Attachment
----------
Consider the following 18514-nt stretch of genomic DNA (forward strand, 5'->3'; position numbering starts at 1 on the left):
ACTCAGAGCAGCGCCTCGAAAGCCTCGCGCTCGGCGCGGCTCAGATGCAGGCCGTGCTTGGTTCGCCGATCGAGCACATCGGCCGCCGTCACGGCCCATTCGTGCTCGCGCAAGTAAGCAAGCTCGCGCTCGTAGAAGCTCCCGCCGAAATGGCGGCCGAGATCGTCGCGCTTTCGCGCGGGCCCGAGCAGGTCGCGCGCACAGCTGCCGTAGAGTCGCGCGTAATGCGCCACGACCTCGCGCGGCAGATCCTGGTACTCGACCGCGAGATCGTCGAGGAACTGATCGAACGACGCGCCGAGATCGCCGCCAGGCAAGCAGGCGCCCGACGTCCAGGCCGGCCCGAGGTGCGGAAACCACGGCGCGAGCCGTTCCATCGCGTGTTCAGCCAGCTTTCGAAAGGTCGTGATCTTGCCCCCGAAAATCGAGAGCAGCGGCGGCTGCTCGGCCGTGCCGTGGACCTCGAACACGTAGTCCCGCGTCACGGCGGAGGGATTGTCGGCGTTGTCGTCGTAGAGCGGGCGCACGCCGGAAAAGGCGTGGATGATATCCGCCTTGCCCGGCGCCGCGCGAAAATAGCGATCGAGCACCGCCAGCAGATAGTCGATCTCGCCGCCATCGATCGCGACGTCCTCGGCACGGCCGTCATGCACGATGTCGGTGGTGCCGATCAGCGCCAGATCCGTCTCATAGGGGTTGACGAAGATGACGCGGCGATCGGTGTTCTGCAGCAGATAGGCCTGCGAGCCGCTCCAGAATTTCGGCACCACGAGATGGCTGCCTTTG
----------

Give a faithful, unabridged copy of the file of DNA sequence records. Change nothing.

Consider the following 18514-nt stretch of genomic DNA (forward strand, 5'->3'; position numbering starts at 1 on the left):
ACTCAGAGCAGCGCCTCGAAAGCCTCGCGCTCGGCGCGGCTCAGATGCAGGCCGTGCTTGGTTCGCCGATCGAGCACATCGGCCGCCGTCACGGCCCATTCGTGCTCGCGCAAGTAAGCAAGCTCGCGCTCGTAGAAGCTCCCGCCGAAATGGCGGCCGAGATCGTCGCGCTTTCGCGCGGGCCCGAGCAGGTCGCGCGCACAGCTGCCGTAGAGTCGCGCGTAATGCGCCACGACCTCGCGCGGCAGATCCTGGTACTCGACCGCGAGATCGTCGAGGAACTGATCGAACGACGCGCCGAGATCGCCGCCAGGCAAGCAGGCGCCCGACGTCCAGGCCGGCCCGAGGTGCGGAAACCACGGCGCGAGCCGTTCCATCGCGTGTTCAGCCAGCTTTCGAAAGGTCGTGATCTTGCCCCCGAAAATCGAGAGCAGCGGCGGCTGCTCGGCCGTGCCGTGGACCTCGAACACGTAGTCCCGCGTCACGGCGGAGGGATTGTCGGCGTTGTCGTCGTAGAGCGGGCGCACGCCGGAAAAGGCGTGGATGATATCCGCCTTGCCCGGCGCCGCGCGAAAATAGCGATCGAGCACCGCCAGCAGATAGTCGATCTCGCCGCCATCGATCGCGACGTCCTCGGCACGGCCGTCATGCACGATGTCGGTGGTGCCGATCAGCGCCAGATCCGTCTCATAGGGGTTGACGAAGATGACGCGGCGATCGGTGTTCTGCAGCAGATAGGCCTGCGAGCCGCTCCAGAATTTCGGCACCACGAGATGGCTGCCTTTG